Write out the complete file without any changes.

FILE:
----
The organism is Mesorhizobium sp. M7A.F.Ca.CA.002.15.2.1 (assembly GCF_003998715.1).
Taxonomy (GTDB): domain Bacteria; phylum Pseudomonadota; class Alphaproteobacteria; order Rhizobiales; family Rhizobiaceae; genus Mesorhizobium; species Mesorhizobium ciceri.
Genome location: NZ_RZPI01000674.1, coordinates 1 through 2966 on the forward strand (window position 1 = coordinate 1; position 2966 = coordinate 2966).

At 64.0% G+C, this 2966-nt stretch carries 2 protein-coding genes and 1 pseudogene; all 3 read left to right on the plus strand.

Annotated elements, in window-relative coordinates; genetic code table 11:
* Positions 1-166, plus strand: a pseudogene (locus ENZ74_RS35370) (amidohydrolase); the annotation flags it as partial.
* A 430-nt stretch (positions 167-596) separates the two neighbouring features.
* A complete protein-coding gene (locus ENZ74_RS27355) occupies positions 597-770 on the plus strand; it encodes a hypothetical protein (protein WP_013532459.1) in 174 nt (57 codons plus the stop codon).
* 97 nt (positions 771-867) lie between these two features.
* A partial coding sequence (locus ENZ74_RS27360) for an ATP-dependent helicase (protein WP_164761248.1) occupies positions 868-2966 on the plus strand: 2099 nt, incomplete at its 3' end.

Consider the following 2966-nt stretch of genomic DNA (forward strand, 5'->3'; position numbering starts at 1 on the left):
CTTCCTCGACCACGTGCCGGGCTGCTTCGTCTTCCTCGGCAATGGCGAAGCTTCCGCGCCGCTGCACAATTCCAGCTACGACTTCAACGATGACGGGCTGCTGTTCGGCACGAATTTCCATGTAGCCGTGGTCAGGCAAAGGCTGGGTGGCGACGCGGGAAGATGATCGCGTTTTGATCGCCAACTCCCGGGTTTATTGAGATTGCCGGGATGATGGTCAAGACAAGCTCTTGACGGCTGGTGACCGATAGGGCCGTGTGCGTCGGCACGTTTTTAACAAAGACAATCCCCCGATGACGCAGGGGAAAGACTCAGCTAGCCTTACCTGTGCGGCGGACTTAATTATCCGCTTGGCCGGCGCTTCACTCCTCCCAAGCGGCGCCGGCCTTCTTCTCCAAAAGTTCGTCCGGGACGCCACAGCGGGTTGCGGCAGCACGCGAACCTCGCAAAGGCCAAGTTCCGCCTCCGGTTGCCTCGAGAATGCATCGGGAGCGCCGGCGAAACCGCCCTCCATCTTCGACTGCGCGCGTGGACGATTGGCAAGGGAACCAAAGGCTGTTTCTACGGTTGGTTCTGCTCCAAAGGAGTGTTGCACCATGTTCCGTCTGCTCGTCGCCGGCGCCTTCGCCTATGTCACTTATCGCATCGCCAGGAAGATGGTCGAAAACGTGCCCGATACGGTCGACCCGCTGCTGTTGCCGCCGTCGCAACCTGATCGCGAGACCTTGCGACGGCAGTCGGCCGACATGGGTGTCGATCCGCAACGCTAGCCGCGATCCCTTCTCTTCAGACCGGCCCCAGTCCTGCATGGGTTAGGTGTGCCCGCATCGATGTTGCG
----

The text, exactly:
The organism is Mesorhizobium sp. M7A.F.Ca.CA.002.15.2.1 (assembly GCF_003998715.1).
Taxonomy (GTDB): domain Bacteria; phylum Pseudomonadota; class Alphaproteobacteria; order Rhizobiales; family Rhizobiaceae; genus Mesorhizobium; species Mesorhizobium ciceri.
Genome location: NZ_RZPI01000674.1, coordinates 1 through 2966 on the forward strand (window position 1 = coordinate 1; position 2966 = coordinate 2966).

At 64.0% G+C, this 2966-nt stretch carries 2 protein-coding genes and 1 pseudogene; all 3 read left to right on the plus strand.

Annotated elements, in window-relative coordinates; genetic code table 11:
* Positions 1-166, plus strand: a pseudogene (locus ENZ74_RS35370) (amidohydrolase); the annotation flags it as partial.
* A 430-nt stretch (positions 167-596) separates the two neighbouring features.
* A complete protein-coding gene (locus ENZ74_RS27355) occupies positions 597-770 on the plus strand; it encodes a hypothetical protein (protein WP_013532459.1) in 174 nt (57 codons plus the stop codon).
* 97 nt (positions 771-867) lie between these two features.
* A partial coding sequence (locus ENZ74_RS27360) for an ATP-dependent helicase (protein WP_164761248.1) occupies positions 868-2966 on the plus strand: 2099 nt, incomplete at its 3' end.

Consider the following 2966-nt stretch of genomic DNA (forward strand, 5'->3'; position numbering starts at 1 on the left):
CTTCCTCGACCACGTGCCGGGCTGCTTCGTCTTCCTCGGCAATGGCGAAGCTTCCGCGCCGCTGCACAATTCCAGCTACGACTTCAACGATGACGGGCTGCTGTTCGGCACGAATTTCCATGTAGCCGTGGTCAGGCAAAGGCTGGGTGGCGACGCGGGAAGATGATCGCGTTTTGATCGCCAACTCCCGGGTTTATTGAGATTGCCGGGATGATGGTCAAGACAAGCTCTTGACGGCTGGTGACCGATAGGGCCGTGTGCGTCGGCACGTTTTTAACAAAGACAATCCCCCGATGACGCAGGGGAAAGACTCAGCTAGCCTTACCTGTGCGGCGGACTTAATTATCCGCTTGGCCGGCGCTTCACTCCTCCCAAGCGGCGCCGGCCTTCTTCTCCAAAAGTTCGTCCGGGACGCCACAGCGGGTTGCGGCAGCACGCGAACCTCGCAAAGGCCAAGTTCCGCCTCCGGTTGCCTCGAGAATGCATCGGGAGCGCCGGCGAAACCGCCCTCCATCTTCGACTGCGCGCGTGGACGATTGGCAAGGGAACCAAAGGCTGTTTCTACGGTTGGTTCTGCTCCAAAGGAGTGTTGCACCATGTTCCGTCTGCTCGTCGCCGGCGCCTTCGCCTATGTCACTTATCGCATCGCCAGGAAGATGGTCGAAAACGTGCCCGATACGGTCGACCCGCTGCTGTTGCCGCCGTCGCAACCTGATCGCGAGACCTTGCGACGGCAGTCGGCCGACATGGGTGTCGATCCGCAACGCTAGCCGCGATCCCTTCTCTTCAGACCGGCCCCAGTCCTGCATGGGTTAGGTGTGCCCGCATCGATGTTGCG